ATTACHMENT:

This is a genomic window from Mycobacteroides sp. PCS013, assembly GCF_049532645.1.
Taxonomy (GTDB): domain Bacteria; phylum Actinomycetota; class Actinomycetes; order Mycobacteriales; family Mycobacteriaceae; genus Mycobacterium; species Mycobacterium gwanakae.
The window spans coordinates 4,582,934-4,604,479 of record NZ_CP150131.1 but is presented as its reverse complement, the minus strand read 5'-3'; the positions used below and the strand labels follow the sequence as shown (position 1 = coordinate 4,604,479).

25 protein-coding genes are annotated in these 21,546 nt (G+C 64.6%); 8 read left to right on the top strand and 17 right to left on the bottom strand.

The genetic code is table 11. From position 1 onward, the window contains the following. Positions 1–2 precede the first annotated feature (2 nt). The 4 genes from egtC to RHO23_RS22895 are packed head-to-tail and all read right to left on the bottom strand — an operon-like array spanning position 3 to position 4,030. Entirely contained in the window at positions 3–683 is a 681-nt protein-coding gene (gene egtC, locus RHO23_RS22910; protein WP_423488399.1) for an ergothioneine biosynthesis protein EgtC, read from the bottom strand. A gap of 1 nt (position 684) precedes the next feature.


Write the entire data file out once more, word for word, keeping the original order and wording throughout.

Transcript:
This is a genomic window from Mycobacteroides sp. PCS013, assembly GCF_049532645.1.
Taxonomy (GTDB): domain Bacteria; phylum Actinomycetota; class Actinomycetes; order Mycobacteriales; family Mycobacteriaceae; genus Mycobacterium; species Mycobacterium gwanakae.
The window spans coordinates 4,582,934-4,604,479 of record NZ_CP150131.1 but is presented as its reverse complement, the minus strand read 5'-3'; the positions used below and the strand labels follow the sequence as shown (position 1 = coordinate 4,604,479).

25 protein-coding genes are annotated in these 21,546 nt (G+C 64.6%); 8 read left to right on the top strand and 17 right to left on the bottom strand.

The genetic code is table 11. From position 1 onward, the window contains the following. Positions 1–2 precede the first annotated feature (2 nt). The 4 genes from egtC to RHO23_RS22895 are packed head-to-tail and all read right to left on the bottom strand — an operon-like array spanning position 3 to position 4,030. Entirely contained in the window at positions 3–683 is a 681-nt protein-coding gene (gene egtC, locus RHO23_RS22910; protein WP_423488399.1) for an ergothioneine biosynthesis protein EgtC, read from the bottom strand. A gap of 1 nt (position 684) precedes the next feature.